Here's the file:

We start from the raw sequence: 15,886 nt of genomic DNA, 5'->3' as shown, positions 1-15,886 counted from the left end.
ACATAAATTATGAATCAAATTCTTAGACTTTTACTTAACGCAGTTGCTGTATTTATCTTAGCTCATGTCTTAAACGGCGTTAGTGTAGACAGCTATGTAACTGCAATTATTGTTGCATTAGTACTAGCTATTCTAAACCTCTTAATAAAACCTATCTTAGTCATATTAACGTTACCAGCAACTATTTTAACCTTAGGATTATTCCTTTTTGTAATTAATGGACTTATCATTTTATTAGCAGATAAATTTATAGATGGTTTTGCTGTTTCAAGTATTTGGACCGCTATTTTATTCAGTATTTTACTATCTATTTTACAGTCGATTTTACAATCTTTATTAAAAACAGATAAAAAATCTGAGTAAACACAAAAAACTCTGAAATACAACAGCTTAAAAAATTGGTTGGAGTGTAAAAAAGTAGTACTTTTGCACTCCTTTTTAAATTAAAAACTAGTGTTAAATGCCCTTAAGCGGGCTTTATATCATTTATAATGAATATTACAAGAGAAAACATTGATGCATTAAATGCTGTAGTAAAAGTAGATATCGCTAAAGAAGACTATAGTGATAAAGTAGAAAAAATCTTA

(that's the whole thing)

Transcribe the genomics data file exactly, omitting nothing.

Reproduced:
We start from the raw sequence: 15,886 nt of genomic DNA, 5'->3' as shown, positions 1-15,886 counted from the left end.
ACATAAATTATGAATCAAATTCTTAGACTTTTACTTAACGCAGTTGCTGTATTTATCTTAGCTCATGTCTTAAACGGCGTTAGTGTAGACAGCTATGTAACTGCAATTATTGTTGCATTAGTACTAGCTATTCTAAACCTCTTAATAAAACCTATCTTAGTCATATTAACGTTACCAGCAACTATTTTAACCTTAGGATTATTCCTTTTTGTAATTAATGGACTTATCATTTTATTAGCAGATAAATTTATAGATGGTTTTGCTGTTTCAAGTATTTGGACCGCTATTTTATTCAGTATTTTACTATCTATTTTACAGTCGATTTTACAATCTTTATTAAAAACAGATAAAAAATCTGAGTAAACACAAAAAACTCTGAAATACAACAGCTTAAAAAATTGGTTGGAGTGTAAAAAAGTAGTACTTTTGCACTCCTTTTTAAATTAAAAACTAGTGTTAAATGCCCTTAAGCGGGCTTTATATCATTTATAATGAATATTACAAGAGAAAACATTGATGCATTAAATGCTGTAGTAAAAGTAGATATCGCTAAAGAAGACTATAGTGATAAAGTAGAAAAAATCTTA